Step3. Fill the pot with potting mix soil. It is essential to provide all the required nutrition to the plant.

Step 4. Sow seeds in the soil. Take a pencil or with your index finger make a hole about 1-2 inches in the soil. Drop the seeds in the soil and cover them lightly with the soil.

Step 5. Spray water in the soil to make it moist. Only spray water in the soil when it looks dry.

Step 6. Place the pot in a spot where it receives light. Do not place them in direct sunlight. Instead, place them in low-light areas like a windowsill or where the sunlight doesn’t come directly.

How to care for hydrangeas

The healthy growth of any plant is only possible if you take care of it properly.

Blue Hydrangea

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This shrub is not hard to maintain but there are plenty of points to keep in mind.

Let’s discuss them one by one:


Whether you are growing plants in the pot, garden bed, or directly in the garden.

Soil plays an essential role in the thriving of any plant. All nutrients and minerals present in the quality soil help to grow plant activity.

To achieve quality soil mix organic compost, perlite, or sand. Organic compost provides nutrients and perlite or sand maintains soil moisture.


Always in the base of the plant. Watering from leaves and stems might attract fungus to the plant. 

Pour water only when you see the soil dry. Remember you have to keep the soil moist not soggy. Adding too much water to the soil might cause root rot.

Root rot is a disease in which a plant’s roots get damaged due to excessive water. This stunt can grow or sometimes kill the plant.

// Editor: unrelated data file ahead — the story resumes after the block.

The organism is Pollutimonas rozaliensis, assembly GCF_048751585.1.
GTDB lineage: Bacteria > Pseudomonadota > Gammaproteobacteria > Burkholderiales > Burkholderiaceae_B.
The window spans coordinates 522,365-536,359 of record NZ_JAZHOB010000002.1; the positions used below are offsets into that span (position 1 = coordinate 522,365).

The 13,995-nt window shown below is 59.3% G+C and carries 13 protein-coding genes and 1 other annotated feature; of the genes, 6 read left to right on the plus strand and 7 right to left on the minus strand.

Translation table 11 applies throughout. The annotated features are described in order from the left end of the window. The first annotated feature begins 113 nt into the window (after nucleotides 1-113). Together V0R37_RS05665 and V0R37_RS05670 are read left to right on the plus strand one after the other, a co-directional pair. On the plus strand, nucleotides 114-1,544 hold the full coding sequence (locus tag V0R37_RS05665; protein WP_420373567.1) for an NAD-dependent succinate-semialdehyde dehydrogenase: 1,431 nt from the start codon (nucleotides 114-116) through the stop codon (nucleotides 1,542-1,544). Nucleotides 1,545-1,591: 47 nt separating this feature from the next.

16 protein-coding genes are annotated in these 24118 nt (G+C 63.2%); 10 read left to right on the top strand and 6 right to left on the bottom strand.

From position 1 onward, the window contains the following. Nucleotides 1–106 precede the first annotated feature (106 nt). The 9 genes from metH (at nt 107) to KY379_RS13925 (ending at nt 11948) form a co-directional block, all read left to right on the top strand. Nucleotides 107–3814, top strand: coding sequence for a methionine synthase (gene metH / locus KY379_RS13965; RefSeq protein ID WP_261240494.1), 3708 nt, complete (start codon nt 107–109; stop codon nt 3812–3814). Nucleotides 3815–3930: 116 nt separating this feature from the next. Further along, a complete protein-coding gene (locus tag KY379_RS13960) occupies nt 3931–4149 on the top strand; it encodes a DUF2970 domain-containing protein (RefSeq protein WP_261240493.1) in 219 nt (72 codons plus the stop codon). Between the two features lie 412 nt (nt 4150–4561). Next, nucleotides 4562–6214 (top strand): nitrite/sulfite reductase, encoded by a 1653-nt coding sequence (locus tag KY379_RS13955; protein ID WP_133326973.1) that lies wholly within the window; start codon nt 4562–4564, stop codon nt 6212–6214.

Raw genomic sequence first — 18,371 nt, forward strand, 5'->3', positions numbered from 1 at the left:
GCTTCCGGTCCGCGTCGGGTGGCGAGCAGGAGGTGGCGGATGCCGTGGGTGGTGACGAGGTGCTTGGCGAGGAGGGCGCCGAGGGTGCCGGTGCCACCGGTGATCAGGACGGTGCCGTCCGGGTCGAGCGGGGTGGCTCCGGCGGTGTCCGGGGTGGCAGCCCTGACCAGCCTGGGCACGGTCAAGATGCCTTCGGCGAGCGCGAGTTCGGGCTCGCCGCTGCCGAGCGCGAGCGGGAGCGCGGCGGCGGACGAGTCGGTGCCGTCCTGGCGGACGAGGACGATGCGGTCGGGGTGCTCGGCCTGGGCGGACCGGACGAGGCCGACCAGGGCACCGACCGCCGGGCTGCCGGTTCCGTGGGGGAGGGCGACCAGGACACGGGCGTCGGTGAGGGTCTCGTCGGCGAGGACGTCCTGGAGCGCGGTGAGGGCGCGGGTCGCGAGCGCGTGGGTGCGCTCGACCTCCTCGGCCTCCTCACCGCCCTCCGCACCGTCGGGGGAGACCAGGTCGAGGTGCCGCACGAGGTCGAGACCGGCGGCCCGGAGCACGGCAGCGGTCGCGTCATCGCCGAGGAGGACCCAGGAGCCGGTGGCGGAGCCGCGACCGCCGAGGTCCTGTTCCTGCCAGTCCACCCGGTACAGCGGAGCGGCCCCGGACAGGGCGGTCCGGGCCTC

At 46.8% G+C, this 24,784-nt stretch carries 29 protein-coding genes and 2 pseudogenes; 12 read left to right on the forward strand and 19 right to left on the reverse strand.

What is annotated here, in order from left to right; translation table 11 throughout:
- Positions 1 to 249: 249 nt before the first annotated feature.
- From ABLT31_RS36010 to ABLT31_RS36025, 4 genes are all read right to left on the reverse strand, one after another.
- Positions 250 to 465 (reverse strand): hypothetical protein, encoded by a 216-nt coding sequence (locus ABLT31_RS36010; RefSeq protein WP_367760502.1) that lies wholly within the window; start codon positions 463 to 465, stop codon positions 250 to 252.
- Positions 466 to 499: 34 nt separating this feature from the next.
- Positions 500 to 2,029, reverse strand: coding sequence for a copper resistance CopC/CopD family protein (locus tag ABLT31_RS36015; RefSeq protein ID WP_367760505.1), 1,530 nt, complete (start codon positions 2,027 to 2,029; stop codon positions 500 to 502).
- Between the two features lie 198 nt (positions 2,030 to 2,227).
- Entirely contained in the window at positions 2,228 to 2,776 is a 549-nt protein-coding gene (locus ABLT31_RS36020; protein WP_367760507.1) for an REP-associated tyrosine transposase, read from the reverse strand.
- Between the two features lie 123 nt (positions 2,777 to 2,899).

Hydrangeas love sunlight. Planting them in sunny spots flourishes. In the initial stage of the plant, it is beneficial to place them in the sunlight. But once they get mature, placing them in sunny spots is good.

Ideally, 6-7 hours of sunlight is good for their growth. Plant them in a place where they receive early morning sunlight and afternoon shade.

Early morning sunlight makes the plant fresh. In the afternoon sun rays are denser which might damage the flowers and leaves of the plant.

If you notice brown spots in the foliage this is due to extreme sunlight.

How to Prune and deadhead

Pruning is very important to grow and bloom every year. If you do not prune properly the plant might not bloom in the growing season. 

This is what you have to do:

Take a sharp knife or pruning shear, and cut the branch of the stem.  You have to cut the stem which has flowered in this season.

Deadhead wilt flowers. No matter what you do all flowers become wilt in the fall. Simply pluck these flowers to encourage new blooms for next year.


Different varieties require different types of fertilizer. The best way to determine whether the plant needs to feed or not is by doing a soil test.

Fertilizer should be applied for indefinite months for effective results. Varieties like Bigleaf need light fertilizers which are applied in March, May, and June.

Oakleaf and panicle need to feed in April and June. Smooth hydrangea variety fertilizes in the late winter.

How to take hydrangea cuttings 

These flower species are known for their beautiful bloom. The bloom is often used as decorative ornaments in the home. 

You can place them in corner of your dining hall in an attractive vase. Within a moment it will change the vibes of the room.

If you are growing hydrangea in your garden do not hesitate to take flower cutting. In fact, cutting flowers will encourage more flowers to grow.

  • Just take a pruning shear or sharp knife. 
  • Select the flower you want to cut. 
  • Cut at the node or branch of the stem where the flowers have bloomed.
  • Clear all the leaves from the bottom to have a straight stem cutting.
  • Put the cutting in the vase quarterly filled with water.